To KFI’s John & Ken: Where Are Those Streets With “50%” Space For Bikes?
This morning, I listened to SBLA editor Damien Newton interviewed yesterday on KFI radio’s John and Ken show . Frankly it made me tense to hear the level of antipathy that John and Ken express toward people who bike. Toward me. Toward my family and our safety.
I heard a few misconceptions stated by the hosts, who repeatedly accused Damien of lying.
The falsehood I want to focus on, the one that John and Ken repeated, over and over, was that there are existing places in Los Angeles where bikes get fifty percent of the roadway. I counted ten mentions of this assertion. The first and clearest was in the hosts’ introduction (at 01:25) when they stated:
They’ve [bicyclists] gotten fifty percent of the roadway on some streets in downtown L.A. and other places.
Readers – is there actually a street anywhere in Los Angeles where fifty percent of the roadway is set aside for bikes?
John and Ken, if you are reading this, maybe you could explain where you got this fifty percent number. What streets are you talking about?
The hosts did go on to explain this a bit, blaming road diets. Road diets generally take one lane away from cars and replace it with two bike lanes. In recent years, the city of L.A. has implemented just over fifty miles of road diets on its 6,500 miles of roads. Some road diets perhaps worsen congestion, some do not, and occasionally, in some places where lots of cars turn, they reduce congestion. I am going to assert that 50+ miles of road diets are not a major cause of the extensive congestion many drivers experience throughout Los Angeles. None of these road diets have ever been done on freeways, which seem pretty congested pretty frequently.
But do any road diets in Los Angeles actually give fifty percent of the roadway to bikes?
I’m going to dive into the weeds of measuring lane widths here. Car lanes are mostly 10 to 12 feet wide. Bike lanes are mostly 5 to 6 feet wide. The most common road diet is a “4-to-3,” converting four car lanes to three car lanes. One example of this in L.A. is 7th Street from Downtown to Koreatown. The “before” condition is two car lanes in each direction, with no turn lanes. The “after” condition is one car lane in each direction, with a continuous left turn lane and one bike lane in each direction.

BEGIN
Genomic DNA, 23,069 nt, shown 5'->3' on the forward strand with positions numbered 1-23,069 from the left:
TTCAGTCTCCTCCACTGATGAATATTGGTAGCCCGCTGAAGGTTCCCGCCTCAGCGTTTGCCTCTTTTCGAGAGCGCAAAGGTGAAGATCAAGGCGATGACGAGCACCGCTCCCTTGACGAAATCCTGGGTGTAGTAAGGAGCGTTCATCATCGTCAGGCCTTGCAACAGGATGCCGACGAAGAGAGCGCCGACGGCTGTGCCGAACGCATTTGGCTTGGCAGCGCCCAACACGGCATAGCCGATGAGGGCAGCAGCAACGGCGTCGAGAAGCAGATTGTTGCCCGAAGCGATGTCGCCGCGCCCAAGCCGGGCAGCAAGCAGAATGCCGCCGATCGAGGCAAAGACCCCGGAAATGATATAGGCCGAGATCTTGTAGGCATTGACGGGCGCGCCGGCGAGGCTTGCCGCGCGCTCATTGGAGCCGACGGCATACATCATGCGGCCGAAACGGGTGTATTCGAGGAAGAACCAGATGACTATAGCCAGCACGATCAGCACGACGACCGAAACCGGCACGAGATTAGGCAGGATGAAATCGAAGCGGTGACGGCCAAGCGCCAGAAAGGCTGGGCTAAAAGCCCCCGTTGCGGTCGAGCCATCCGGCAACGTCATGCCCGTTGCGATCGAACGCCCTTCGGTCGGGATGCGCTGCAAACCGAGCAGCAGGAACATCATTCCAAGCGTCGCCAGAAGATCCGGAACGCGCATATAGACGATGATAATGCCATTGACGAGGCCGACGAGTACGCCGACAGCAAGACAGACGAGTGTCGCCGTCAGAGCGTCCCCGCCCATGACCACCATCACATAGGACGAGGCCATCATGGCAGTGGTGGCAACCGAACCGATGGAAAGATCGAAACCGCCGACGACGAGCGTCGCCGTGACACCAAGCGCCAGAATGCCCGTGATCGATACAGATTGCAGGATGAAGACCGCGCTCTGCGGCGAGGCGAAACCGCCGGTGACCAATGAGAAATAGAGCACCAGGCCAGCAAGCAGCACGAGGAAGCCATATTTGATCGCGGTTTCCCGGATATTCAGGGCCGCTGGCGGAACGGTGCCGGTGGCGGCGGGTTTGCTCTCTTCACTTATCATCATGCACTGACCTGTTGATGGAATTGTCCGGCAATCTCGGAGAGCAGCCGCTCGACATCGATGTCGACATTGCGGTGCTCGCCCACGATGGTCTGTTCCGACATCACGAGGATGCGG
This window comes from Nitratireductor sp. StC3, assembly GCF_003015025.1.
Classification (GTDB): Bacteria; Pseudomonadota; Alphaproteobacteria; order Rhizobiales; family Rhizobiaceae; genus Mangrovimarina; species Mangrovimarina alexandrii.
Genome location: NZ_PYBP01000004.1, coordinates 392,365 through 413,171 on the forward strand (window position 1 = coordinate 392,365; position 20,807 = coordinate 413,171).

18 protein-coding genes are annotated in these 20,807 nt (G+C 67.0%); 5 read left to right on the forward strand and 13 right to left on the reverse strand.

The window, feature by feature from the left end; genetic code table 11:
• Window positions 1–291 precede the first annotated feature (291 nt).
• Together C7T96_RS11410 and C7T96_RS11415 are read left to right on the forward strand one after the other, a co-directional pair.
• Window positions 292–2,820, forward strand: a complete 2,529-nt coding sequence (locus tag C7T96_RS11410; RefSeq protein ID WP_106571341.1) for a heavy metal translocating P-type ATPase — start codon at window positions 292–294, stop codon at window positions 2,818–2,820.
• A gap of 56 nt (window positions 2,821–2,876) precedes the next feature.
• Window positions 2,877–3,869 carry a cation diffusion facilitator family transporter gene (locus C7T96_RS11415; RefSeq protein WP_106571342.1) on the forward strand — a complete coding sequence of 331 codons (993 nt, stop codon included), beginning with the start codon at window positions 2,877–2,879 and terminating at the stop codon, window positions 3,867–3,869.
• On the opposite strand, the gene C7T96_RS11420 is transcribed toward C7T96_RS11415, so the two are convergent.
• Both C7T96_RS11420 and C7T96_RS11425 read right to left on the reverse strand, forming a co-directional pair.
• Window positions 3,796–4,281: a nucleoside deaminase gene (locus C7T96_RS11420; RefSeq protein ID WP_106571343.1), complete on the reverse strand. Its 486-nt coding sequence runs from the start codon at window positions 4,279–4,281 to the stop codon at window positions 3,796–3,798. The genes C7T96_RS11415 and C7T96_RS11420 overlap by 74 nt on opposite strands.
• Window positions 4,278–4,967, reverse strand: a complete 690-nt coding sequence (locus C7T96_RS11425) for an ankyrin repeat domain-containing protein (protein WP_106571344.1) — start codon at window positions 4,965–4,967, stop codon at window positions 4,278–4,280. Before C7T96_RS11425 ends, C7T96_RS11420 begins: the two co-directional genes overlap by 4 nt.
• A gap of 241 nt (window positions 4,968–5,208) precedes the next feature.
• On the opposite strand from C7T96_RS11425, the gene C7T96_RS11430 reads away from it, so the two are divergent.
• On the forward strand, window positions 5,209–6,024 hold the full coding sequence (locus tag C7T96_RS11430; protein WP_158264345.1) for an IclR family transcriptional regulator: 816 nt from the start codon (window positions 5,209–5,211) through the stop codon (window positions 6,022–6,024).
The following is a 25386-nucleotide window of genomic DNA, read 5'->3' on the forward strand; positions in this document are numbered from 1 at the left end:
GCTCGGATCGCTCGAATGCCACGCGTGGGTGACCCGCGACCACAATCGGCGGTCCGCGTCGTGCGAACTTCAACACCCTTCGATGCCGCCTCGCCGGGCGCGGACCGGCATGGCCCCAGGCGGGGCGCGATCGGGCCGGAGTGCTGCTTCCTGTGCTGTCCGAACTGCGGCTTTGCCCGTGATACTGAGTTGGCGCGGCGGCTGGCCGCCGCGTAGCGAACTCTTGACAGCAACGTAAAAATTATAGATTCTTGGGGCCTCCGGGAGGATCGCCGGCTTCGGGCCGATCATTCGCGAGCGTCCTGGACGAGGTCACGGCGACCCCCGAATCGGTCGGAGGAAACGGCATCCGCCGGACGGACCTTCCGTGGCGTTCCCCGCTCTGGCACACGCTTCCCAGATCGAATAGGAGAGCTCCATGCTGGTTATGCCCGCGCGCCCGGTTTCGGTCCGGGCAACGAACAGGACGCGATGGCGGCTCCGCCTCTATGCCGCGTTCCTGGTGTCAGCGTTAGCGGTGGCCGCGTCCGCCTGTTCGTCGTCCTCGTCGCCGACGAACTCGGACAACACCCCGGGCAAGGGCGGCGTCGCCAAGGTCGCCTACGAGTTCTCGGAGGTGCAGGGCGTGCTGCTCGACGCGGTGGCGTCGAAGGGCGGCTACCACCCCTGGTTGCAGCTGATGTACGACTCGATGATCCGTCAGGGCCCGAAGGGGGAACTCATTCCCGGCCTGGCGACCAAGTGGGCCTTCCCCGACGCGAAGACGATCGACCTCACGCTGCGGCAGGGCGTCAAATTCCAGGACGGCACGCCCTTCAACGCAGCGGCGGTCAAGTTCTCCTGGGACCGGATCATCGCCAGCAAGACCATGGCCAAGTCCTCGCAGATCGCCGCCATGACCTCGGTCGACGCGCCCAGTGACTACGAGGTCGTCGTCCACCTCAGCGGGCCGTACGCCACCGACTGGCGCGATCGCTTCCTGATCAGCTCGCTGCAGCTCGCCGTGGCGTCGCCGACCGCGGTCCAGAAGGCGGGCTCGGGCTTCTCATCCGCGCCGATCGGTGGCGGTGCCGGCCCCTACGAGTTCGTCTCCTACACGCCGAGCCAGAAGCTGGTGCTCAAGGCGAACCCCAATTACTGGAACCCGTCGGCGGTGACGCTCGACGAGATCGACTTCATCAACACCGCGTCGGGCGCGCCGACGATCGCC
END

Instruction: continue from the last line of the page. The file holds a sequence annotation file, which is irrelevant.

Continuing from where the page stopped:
If we don’t count that center turn lane (or any street parking), after the road diet, the dieted street will have 2 car lanes – roughly 22 feet of width – and two bike lanes – roughly 10 feet. Bikes get 10 feet out of 32 feet; that’s 31 percent or roughly a third of the roadway. I’ll repeat: that one-third estimate is just the through-traffic area, not counting space allocated for cars turning or cars parking. If we include an 11-foot turn lane and two 7-foot parking lanes, the percentage for bikes goes down to about 20 percent (10 feet out of 57 feet), or roughly a fifth of the roadway.
A lot of L.A. road diets are even bigger. Some corridors, including Los Angeles Street and Colorado Boulevard, went from six car lanes to four car lanes with two bike lanes. Not counting turning or parking, this scenario gives bikes roughly a third to a fifth of the space, too.
I asked around among my Facebook friends if they could think of any streets where bikes were getting fifty percent. SBLA contributor Roger Rudick suggested the Second Street tunnel in downtown Los Angeles. The tunnel used to have four car lanes, and, in 2013, the city implemented a road diet there. Today it has two car lanes and two bike lanes. There’s no parking. The bike lanes are extra-wide buffered bike lanes, which now have candlestick dividers, so a stretch of bike lanes in the tunnel are arguably protected bike lanes.
How about Second Street? Do bicyclists have fifty percent there?
The only way to know is to go and measure. I grabbed my measuring wheel and biked downtown this morning. Inside the tunnel, there are two 11-foot car lanes, two 6-foot bike lanes, and two 4-foot buffers. The roadway is 42 feet wide, with 22 feet of car lanes and 20 feet of bike lanes. Bikes get forty-eight percent of the space.
Close to fifty percent, but not quite.
And that is one tunnel in downtown L.A., not quite, as John and Ken asserted, “some streets in downtown L.A. and other places.”
It is probably futile to try to get John and Ken to change their rhetoric on this, but, today, there are no streets anywhere in L.A. where bicyclists have fifty percent of the roadway. I wish there were.
For more rebuttals to this kind of rhetoric, see Damien’s earlier “How to Win Holiday Arguments” piece here.